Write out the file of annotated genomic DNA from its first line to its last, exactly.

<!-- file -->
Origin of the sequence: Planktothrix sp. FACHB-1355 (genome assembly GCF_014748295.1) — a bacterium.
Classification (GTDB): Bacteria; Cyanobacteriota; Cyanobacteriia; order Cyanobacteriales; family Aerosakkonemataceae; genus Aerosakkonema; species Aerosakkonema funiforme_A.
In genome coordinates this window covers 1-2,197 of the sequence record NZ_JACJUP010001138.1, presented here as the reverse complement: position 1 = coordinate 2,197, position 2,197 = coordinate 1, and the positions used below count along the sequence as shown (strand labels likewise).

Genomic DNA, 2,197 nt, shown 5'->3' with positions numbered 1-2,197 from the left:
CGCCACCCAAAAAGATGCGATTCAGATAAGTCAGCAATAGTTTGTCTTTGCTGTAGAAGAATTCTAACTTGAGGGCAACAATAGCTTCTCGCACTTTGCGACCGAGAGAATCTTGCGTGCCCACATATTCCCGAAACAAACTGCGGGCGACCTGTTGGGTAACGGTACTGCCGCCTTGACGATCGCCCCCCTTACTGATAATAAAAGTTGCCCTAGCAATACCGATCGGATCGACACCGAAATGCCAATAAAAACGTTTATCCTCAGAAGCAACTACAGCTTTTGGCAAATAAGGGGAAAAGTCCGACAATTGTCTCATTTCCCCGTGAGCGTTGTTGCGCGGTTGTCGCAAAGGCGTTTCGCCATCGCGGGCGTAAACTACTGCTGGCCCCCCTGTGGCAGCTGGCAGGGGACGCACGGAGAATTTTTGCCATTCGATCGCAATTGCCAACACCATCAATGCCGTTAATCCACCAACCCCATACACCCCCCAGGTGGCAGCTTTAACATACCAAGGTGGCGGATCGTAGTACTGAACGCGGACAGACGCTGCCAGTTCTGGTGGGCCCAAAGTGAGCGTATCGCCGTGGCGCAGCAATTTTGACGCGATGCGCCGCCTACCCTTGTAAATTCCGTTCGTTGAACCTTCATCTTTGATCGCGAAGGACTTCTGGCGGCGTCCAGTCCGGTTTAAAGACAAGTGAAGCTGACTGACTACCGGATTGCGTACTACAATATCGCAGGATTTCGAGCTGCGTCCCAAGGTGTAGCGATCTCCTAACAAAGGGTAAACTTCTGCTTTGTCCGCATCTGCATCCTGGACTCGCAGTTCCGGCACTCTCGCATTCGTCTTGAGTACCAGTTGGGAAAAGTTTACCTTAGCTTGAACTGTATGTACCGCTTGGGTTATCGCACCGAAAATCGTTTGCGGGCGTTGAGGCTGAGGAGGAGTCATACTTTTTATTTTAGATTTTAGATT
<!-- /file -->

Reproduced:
Origin of the sequence: Planktothrix sp. FACHB-1355 (genome assembly GCF_014748295.1) — a bacterium.
Classification (GTDB): Bacteria; Cyanobacteriota; Cyanobacteriia; order Cyanobacteriales; family Aerosakkonemataceae; genus Aerosakkonema; species Aerosakkonema funiforme_A.
In genome coordinates this window covers 1-2,197 of the sequence record NZ_JACJUP010001138.1, presented here as the reverse complement: position 1 = coordinate 2,197, position 2,197 = coordinate 1, and the positions used below count along the sequence as shown (strand labels likewise).

Genomic DNA, 2,197 nt, shown 5'->3' with positions numbered 1-2,197 from the left:
CGCCACCCAAAAAGATGCGATTCAGATAAGTCAGCAATAGTTTGTCTTTGCTGTAGAAGAATTCTAACTTGAGGGCAACAATAGCTTCTCGCACTTTGCGACCGAGAGAATCTTGCGTGCCCACATATTCCCGAAACAAACTGCGGGCGACCTGTTGGGTAACGGTACTGCCGCCTTGACGATCGCCCCCCTTACTGATAATAAAAGTTGCCCTAGCAATACCGATCGGATCGACACCGAAATGCCAATAAAAACGTTTATCCTCAGAAGCAACTACAGCTTTTGGCAAATAAGGGGAAAAGTCCGACAATTGTCTCATTTCCCCGTGAGCGTTGTTGCGCGGTTGTCGCAAAGGCGTTTCGCCATCGCGGGCGTAAACTACTGCTGGCCCCCCTGTGGCAGCTGGCAGGGGACGCACGGAGAATTTTTGCCATTCGATCGCAATTGCCAACACCATCAATGCCGTTAATCCACCAACCCCATACACCCCCCAGGTGGCAGCTTTAACATACCAAGGTGGCGGATCGTAGTACTGAACGCGGACAGACGCTGCCAGTTCTGGTGGGCCCAAAGTGAGCGTATCGCCGTGGCGCAGCAATTTTGACGCGATGCGCCGCCTACCCTTGTAAATTCCGTTCGTTGAACCTTCATCTTTGATCGCGAAGGACTTCTGGCGGCGTCCAGTCCGGTTTAAAGACAAGTGAAGCTGACTGACTACCGGATTGCGTACTACAATATCGCAGGATTTCGAGCTGCGTCCCAAGGTGTAGCGATCTCCTAACAAAGGGTAAACTTCTGCTTTGTCCGCATCTGCATCCTGGACTCGCAGTTCCGGCACTCTCGCATTCGTCTTGAGTACCAGTTGGGAAAAGTTTACCTTAGCTTGAACTGTATGTACCGCTTGGGTTATCGCACCGAAAATCGTTTGCGGGCGTTGAGGCTGAGGAGGAGTCATACTTTTTATTTTAGATTTTAGATT